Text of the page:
JAXA launched the asteroid explorer Hayabusa2 on 3 December 2014 from the Tanegashima Space Center in Japan. Hayabusa2’s target is the 900meter wide carbonaceous asteroid “1999 JU3.” This C-type asteroid is expected to contain organic material and water. Hayabusa2 will provide knowledge about the origin and evolution of the planets, in particular the Earth, and life. It will arrive at the asteroid in mid 2018, stay there for 18 months for remote sensing, deploy a small lander and rover, collect surface and subsurface material from the asteroid, and finally return to the Earth at the end of 2020. Hayabusa2 will be a world’s first asteroid sample return from a C-type asteroid.
Hayabusa2 was built on the lessons learned from the original Hayabusa mission with numerous improvements in its deep space round trip technology to advance mission robustness and results. Furthermore, Hayabusa2 carries new equipment such as the Small Carry-on Impactor (SCI) which creates an artificial crater on the asteroid, and the Mobile Asteroid Surface Scout (MASCOT). The 10 kilogram MASCOT lander, developed by DLR in cooperation with CNES, will perform in-situ investigation of the asteroid surface enabling intense scientific research.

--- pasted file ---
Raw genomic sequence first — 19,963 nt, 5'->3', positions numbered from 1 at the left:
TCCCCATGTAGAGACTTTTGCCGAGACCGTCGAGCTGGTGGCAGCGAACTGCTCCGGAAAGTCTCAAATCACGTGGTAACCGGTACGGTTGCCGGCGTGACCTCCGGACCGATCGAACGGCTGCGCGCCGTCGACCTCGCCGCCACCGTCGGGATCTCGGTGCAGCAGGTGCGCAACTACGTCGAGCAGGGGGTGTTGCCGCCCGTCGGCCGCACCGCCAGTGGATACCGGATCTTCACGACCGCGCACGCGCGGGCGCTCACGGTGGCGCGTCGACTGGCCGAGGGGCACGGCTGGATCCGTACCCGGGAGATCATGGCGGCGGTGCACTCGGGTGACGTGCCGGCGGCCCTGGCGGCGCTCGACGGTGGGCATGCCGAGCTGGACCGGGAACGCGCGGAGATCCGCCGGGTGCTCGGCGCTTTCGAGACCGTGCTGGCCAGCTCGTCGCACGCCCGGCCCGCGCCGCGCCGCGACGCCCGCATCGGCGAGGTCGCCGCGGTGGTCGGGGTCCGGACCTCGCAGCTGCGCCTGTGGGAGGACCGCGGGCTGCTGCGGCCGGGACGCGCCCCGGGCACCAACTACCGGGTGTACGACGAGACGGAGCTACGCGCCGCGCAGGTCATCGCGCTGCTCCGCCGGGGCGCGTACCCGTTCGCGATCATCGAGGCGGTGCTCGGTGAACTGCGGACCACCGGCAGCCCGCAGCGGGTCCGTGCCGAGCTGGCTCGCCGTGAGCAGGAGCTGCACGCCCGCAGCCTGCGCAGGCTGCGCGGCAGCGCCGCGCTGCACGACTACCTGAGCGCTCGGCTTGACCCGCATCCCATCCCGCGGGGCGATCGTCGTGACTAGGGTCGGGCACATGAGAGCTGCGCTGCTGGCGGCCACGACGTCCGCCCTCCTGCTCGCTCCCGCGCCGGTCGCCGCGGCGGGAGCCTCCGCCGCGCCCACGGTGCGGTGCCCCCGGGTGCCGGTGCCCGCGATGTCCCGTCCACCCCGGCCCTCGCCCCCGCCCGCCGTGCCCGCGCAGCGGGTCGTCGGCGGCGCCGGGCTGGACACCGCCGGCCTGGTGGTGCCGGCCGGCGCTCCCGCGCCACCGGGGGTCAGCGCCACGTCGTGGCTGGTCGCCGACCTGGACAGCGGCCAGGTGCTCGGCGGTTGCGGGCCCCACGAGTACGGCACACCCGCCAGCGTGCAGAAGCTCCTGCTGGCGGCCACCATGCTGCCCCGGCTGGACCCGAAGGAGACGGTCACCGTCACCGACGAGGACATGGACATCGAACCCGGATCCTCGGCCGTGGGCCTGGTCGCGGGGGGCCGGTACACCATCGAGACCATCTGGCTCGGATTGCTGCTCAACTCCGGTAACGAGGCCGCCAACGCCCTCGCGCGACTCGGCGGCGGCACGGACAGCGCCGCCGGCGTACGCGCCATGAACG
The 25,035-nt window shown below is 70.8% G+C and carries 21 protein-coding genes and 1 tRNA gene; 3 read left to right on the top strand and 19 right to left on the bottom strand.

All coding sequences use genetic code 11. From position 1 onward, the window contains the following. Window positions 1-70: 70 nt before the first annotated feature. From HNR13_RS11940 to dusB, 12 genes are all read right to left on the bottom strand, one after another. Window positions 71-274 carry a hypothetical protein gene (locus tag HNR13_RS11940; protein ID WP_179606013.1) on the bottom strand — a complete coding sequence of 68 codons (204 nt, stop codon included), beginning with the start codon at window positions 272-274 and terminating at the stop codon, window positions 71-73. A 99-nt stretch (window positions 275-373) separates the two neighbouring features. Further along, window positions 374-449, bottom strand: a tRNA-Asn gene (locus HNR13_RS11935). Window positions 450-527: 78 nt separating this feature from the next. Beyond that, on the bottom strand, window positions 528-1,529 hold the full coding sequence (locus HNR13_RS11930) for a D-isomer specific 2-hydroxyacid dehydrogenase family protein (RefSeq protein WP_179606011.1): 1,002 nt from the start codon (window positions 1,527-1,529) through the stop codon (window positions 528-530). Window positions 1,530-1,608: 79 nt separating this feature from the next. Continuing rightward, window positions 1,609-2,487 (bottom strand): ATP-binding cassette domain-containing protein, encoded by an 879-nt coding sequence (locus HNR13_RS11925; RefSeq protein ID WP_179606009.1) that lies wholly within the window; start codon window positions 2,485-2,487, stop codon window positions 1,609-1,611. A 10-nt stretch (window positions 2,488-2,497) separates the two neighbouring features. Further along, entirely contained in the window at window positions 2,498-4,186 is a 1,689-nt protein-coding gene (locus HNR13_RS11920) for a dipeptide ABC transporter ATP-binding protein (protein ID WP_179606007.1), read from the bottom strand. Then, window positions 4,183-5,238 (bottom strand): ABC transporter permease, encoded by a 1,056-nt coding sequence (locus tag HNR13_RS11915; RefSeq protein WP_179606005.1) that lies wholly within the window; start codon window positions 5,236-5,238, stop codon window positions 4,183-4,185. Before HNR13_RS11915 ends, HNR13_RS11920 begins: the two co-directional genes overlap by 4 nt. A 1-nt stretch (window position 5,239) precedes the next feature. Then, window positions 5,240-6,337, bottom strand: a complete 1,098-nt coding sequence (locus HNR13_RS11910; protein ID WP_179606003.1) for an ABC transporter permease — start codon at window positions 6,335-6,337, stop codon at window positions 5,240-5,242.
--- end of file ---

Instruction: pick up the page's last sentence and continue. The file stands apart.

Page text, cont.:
Hayabusa2 is part of the ISECG Global Exploration Roadmap and contributes to extending human reach to unknown frontiers and to bringing new knowledge of possible human destinations. NASA’s first asteroid sample return mission Origins, Spectral Interpretation, Resource Identification, Security – Regolith Explorer (OSIRIS-REx) is scheduled to launch in 2016, heading to a carbonaceous asteroid “Bennu.” It is expected that the results of both asteroid missions will complement each other and contribute significantly to the international endeavour of exploring celestial bodies, the Moon and Mars.
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